Michael Block’s rollercoaster week a reminder of fickleness of modern fandom

michael block at charles schwab challenge

Michael Block signing autographs at the Charles Schwab Challenge earlier this week.

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Like few golfers before him, Michael Block experienced the fickle nature of high-level professional sport fandom this week. On Monday, in the wake of his fairytale finish at the PGA Championship, he was a working-class hero who had united social media (no small feat) in praise and adulation; by Thursday morning, he was enduring the wrath of the online mob, exposing how cruel popularist culture can be.

Picture this: a teaching pro takes a week off work to play a major championship for which he qualified. Breathing the rarified air of elite professional golf, he has the week of his life, beating the likes of Jon Rahm, Justin Thomas and Jordan Spieth, all along his enthusiasm endearing him to fans who took him into their hearts as “one of us.” The Cinderella story was capped by a slam-dunk hole-in one and an up-and-down on the 72nd hole that would have made Seve proud. 

Sure, this pro had plenty of tournament experience, but never under such a white-hot spotlight, and on such a difficult setup with mid-round check-ins with Jim Nantz. To transition from the teaching tee and PGA section events to a Sunday afternoon at a major is Tin Cup stuff, possibly eclipsed only by John Daly’s theatrics at Crooked Stick all those years ago.

When you ascend to the top — even for just one week — by turboing through the process, you bypass some steps that are crucial to preparing you for the arena into which you just entered. You are now public property. Every shot you take is analyzed; every word you say noted. Even your body language is parsed. 

This is where our new hero became unstuck in the eyes of the online judge and jury. Having played with Rory McIlroy at Oak Hill on Sunday, he thought — and rightly so to some extent — that if he had McIlroy’s length paired with his own short game, he would be a world-class player. As a high-level golfer, you need to think that way. Self-confidence is as essential as any club in your bag. But there is, of course, a difference between thinking those things and saying them, especially in a public forum. And that was all the mob needed to turn against our pro, who had conducted dozens of other interviews without incident in the wake of his star turn, and without the benefit of media training. 

One sound bite. 

Out it popped, a nugget for the golf-world’s needlers. Snip the clip, plaster it all over the internet and…presto! Public opinion switches with the suddenness of the wind on a seaside links.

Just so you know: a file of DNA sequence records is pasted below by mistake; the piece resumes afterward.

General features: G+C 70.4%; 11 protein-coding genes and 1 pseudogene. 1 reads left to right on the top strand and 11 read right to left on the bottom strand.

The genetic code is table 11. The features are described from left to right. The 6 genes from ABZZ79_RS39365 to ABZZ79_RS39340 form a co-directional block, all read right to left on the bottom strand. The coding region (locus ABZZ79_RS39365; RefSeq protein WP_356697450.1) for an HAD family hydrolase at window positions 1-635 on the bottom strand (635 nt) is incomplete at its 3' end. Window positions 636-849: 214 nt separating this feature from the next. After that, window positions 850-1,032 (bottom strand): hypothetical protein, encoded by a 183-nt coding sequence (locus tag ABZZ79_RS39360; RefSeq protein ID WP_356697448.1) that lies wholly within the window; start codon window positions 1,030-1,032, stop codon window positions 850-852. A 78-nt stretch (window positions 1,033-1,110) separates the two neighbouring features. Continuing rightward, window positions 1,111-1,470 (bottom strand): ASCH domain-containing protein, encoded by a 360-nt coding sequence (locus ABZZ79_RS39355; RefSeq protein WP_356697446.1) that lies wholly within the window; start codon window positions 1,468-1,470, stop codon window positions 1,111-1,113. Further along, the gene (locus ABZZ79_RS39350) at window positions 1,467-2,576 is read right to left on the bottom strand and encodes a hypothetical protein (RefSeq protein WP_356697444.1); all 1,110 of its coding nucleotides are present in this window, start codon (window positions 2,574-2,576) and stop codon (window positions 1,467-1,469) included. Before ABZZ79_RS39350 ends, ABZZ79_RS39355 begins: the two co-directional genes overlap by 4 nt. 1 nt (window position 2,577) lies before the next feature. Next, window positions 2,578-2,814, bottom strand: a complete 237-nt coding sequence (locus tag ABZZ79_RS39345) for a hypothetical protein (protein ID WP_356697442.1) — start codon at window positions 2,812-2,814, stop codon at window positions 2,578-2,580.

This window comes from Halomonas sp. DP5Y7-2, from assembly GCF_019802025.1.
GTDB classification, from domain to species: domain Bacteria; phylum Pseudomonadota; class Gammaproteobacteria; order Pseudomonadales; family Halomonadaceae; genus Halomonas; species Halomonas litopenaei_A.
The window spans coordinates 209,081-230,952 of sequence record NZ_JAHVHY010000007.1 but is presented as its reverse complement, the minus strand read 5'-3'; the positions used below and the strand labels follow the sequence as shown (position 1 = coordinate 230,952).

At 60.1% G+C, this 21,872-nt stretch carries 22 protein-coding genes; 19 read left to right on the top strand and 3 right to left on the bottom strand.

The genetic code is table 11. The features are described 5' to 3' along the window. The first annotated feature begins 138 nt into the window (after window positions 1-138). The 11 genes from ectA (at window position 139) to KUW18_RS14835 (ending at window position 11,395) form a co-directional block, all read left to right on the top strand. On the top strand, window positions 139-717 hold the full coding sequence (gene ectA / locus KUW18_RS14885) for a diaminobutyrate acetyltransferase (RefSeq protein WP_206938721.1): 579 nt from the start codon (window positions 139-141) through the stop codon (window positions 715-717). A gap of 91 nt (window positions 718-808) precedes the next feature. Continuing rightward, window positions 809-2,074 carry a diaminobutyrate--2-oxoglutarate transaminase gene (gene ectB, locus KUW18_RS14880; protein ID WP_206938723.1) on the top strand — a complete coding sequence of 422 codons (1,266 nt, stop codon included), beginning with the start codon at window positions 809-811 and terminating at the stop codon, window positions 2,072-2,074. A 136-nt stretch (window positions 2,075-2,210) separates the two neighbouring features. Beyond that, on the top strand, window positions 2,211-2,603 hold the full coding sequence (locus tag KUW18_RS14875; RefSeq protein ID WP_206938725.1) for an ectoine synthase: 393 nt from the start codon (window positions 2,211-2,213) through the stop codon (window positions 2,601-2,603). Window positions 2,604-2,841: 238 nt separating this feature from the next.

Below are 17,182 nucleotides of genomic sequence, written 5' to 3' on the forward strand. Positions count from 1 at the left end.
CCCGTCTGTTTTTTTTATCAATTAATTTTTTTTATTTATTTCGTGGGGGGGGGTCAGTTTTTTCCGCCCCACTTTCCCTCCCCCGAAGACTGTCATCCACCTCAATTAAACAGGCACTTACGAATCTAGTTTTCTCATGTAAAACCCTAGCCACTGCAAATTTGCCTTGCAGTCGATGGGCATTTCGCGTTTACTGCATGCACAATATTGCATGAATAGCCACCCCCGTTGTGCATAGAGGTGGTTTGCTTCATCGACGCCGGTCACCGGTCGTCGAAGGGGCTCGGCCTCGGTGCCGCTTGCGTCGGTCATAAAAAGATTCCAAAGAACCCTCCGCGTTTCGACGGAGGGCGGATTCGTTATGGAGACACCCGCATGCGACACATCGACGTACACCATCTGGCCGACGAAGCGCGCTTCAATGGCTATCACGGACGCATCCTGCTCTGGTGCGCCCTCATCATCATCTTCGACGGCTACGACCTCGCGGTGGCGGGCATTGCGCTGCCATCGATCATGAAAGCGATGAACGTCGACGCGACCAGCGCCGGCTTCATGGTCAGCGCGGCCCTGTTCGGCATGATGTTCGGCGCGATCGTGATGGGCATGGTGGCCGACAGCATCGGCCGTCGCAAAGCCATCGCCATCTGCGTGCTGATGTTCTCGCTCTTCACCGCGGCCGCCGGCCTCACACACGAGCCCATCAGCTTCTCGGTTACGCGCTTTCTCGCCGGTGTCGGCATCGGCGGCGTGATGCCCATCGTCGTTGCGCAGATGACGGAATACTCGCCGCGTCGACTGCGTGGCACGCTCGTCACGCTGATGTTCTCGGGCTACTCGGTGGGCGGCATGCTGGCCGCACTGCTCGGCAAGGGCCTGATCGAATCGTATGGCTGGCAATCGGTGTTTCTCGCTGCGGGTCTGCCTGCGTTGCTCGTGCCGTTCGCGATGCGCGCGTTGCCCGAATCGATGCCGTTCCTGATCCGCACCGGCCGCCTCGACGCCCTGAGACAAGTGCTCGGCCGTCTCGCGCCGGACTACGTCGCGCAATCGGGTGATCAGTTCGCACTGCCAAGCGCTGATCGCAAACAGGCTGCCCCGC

Michael Block
After missing the cut at Colonial, Michael Block bids the PGA Tour farewell — for now
By: Jessica Marksbury

After his unlikely 15th place finish seen ’round the world, our pro would have benefited from a few days off; he was most assuredly exhausted from the mental and physical demands of what had just transpired. But he didn’t have that luxury; he had to chase the dollar and capitalize while he could. PGA Tour invites don’t come around often, and made-cuts out there pay much better than lessons do on a public range in Mission Viejo, Calif.

Twitter’s army of typists wasn’t interested in showing mercy, because mercy doesn’t drive likes and retweets. Perhaps if they understood our pro isn’t unaccustomed to appearing on the Today show or alongside Dan Patrick, they wouldn’t pillory him for misspeaking, or for his first-round 81 in his next start

But the social-media town square doesn’t operate like that. It doesn’t see an incredible golf story; instead, it sees an opportunity to knock down what it had helped build up. 

A sad indictment on our culture, you might say. Before Twitter and Instagram, professional athletes did not have to deal with a firestorm of fallout for a poorly worded though ultimately harmless comment. But this is the world we now inhabit, the best and worst of us coming to fruition in 280 characters or less. As a swing coach who has taught two major champions and winners on seven different tours, I have nothing but respect for our pro and thank him all he has done for the game and the attention he has brought to hardworking PGA members. 

Congratulations, Mr. Block — ignore the cold and timid souls watching from the sidelines. 

Jonathan Yarwood has been a GOLF Top 100 Teacher since 2019. He is the director of instruction at Alpine Country Club in Demarest, New Jersey.

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